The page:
Canadian author Ricki Heller of Diet, Dessert & Dogs lives near Toronto, Ont. with her husband and two border collie-lab cross dogs.
Her Sweet Freedom dessert cookbook has made me nostalgic for the sweet comfort foods of my long-ago Canadian childhood.
Sweet Freedom received Honorable Mention in the 2010 Cuisine Canada Culinary Book Awards and is one of only three cookbooks endorsed by Ellen DeGeneres on her website.
Besides being healthy, which seems almost incidental, the Sweet Freedom dessert recipes are well tested and extremely delicious. They cover Sunday brunch to holiday meals, from quick & easy to Major Projects. Most of the recipes are easy.
Some of Ricki's desserts are gluten free, soy free, and corn free. Many of them are made with spelt flour or barley flour, which are low gluten alternatives to wheat. Some people, like my neighbor Odette, are sensitive to wheat but can tolerate spelt or barley quite well.
Wheat as we know it today has been bred to be high in active gluten, for commercial baking - that's why people can be sensitive to wheat gluten, but not other forms of gluten.
Instead of refined sugar, Ricki relies mainly on agave nectar which is sweeter than sugar but has a low glycemic index; fruit - dried, fresh or frozen; brown rice syrup; maple syrup; and sucanat. These sweeteners aren't intensely sweet like refined sugar, and they have valuable nutrients which refined sugar doesn't. Basically, refined sugar is empty calories.
The recipes in Sweet Freedom have been carefully adapted to the particular characteristics of low gluten or gluten free ingredients, and alternative sweeteners. All the recipes have complete, detailed, thoughtful instructions, so there is little possibility of messing up.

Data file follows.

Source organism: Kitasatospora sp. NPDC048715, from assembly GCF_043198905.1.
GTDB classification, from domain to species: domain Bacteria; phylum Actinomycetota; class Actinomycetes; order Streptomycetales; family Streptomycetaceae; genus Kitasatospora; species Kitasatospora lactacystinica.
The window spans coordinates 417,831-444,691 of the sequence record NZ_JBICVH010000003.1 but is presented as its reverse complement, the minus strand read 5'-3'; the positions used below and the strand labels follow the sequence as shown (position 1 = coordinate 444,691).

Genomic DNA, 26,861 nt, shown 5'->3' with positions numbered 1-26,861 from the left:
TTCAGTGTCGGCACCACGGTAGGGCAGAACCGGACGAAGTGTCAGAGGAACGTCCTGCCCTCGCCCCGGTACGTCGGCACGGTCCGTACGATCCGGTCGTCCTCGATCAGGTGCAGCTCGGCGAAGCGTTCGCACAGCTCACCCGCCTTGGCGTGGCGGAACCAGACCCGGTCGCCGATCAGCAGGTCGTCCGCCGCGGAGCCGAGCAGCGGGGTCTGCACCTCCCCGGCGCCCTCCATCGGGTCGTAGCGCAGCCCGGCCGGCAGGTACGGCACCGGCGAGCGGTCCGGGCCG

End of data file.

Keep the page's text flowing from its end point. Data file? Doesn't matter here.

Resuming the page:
The recipes have minimal amounts of unrefined (preferably organic) coconut oil or sunflower oil, but no veggie spread (the standby vegan butter substitute), which has transfats, saturated fat, partially hydrogenated oils, lots of sodium, and gmo ingredients (even if it's organic). Thank you Ricki!
Being a Good Canadian, Ricki has given metric equivalents in her recipes, and expains the different metric measuring options. That's very handy for everybody who lives outside the US!
The first chapter of Sweet Freedom is all about the ingredients and their attributes, and tips for using them to convert conventional recipes to natural recipes, with a great section on natural egg replacers, and additional notes on measurements, equipment, testing for doneness, and storing your natural baked goods.
At our house, I predict that storage will not be a problem, because anything we make from Sweet Freedom won't last long enough to put away.
We spent several meals passing around the cookbook, picking out dessert recipes we wanted to try. So far that's most of them! We love fig bars and date squares, so the first recipe we made was Figaros, which look like date squares, but are made with figs and taste like fig bars - only much MUCH better!
Figaros got rave reviews! "Grandma, I didn't know there could be so much bliss in a cookie!" "Just divine! Let me buy you some figs so you can make more!" "OMG!! These are so good!" Etc. Figaros have ruined me for store bought fig bars, but happily, they're far easier to make.
I just whipped up a batch of Sweet Freedom Cocoa Nibbles, raw and ridiculously easy, especially if you have a food processor. Even if you don't, a spice grinder will do for the nuts, then you just have to chop the dates fine and mix everything up.
I had to put my cocoa nibbles in the fridge to firm up before eating, but I had a taste, and they are YUUMMMHHH! The perfect treat for afternoon munchies!
Next? Well, let's see, I've got the ingredients for Blueberry Coffee Cake, Butterscotch Blondies, Carrot Raisin Oatmeal Cookies, Raisin Spice Tea Bread, Butter Tarts, Lemon Poppyseed Cake ....
I feel so virtuous, knowing that I can satisfy the family sweet tooth, while piling on the nutrition. I'm sure there's a downside to the additional calories, but I'm in such bliss from the Figaros and the Cocoa Nibbles, I don't care. Which I guess is the whole point of Sweet Freedom.